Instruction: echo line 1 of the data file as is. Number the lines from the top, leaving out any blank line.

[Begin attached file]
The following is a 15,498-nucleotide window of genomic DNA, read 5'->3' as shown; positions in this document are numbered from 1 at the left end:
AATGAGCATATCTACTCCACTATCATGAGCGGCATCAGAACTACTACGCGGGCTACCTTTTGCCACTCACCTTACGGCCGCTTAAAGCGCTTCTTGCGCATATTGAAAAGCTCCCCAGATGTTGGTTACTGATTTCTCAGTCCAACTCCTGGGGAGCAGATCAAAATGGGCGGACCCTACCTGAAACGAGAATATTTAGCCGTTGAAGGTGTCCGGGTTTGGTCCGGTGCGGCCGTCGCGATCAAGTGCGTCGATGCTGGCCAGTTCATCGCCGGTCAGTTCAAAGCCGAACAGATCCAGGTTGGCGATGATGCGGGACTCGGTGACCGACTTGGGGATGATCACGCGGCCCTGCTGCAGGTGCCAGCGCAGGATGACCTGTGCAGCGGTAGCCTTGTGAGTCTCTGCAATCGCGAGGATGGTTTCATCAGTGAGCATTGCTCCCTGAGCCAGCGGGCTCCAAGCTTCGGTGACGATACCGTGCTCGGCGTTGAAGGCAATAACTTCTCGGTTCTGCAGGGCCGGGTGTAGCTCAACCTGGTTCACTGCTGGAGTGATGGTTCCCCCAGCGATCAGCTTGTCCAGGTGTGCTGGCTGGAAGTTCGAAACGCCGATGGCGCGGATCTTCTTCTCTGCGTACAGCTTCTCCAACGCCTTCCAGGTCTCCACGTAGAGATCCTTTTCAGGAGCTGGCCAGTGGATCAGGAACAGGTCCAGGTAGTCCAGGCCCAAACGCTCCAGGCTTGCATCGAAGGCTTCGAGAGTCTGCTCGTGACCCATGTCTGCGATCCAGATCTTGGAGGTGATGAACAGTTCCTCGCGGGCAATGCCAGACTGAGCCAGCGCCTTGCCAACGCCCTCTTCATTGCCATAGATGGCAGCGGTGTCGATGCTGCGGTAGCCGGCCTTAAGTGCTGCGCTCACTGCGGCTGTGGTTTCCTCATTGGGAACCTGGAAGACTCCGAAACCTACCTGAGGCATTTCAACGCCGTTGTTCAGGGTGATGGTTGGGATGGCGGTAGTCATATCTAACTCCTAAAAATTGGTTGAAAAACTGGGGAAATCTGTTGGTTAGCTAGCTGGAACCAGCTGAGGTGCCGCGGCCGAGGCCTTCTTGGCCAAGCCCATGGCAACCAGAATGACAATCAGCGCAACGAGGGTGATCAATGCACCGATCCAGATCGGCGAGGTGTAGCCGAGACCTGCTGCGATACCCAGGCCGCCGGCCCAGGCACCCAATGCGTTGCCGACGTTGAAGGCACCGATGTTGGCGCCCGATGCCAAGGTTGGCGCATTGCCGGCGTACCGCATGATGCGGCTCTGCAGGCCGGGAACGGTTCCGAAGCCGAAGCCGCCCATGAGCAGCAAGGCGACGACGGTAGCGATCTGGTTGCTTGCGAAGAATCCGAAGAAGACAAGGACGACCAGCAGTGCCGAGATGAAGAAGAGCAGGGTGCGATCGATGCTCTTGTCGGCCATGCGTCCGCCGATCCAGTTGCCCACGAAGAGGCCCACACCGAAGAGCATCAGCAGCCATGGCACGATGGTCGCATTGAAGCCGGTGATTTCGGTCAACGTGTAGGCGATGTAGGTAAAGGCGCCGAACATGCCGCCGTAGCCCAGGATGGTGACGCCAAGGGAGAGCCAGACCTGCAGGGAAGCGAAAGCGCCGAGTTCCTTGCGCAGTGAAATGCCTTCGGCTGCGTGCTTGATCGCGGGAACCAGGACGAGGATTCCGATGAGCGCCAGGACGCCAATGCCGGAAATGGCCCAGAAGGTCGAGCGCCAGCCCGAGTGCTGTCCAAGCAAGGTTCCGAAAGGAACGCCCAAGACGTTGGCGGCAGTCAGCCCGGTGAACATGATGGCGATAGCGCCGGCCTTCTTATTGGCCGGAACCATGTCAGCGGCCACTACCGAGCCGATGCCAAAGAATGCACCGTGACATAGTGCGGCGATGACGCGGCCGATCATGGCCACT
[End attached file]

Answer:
The following is a 15,498-nucleotide window of genomic DNA, read 5'->3' as shown; positions in this document are numbered from 1 at the left end: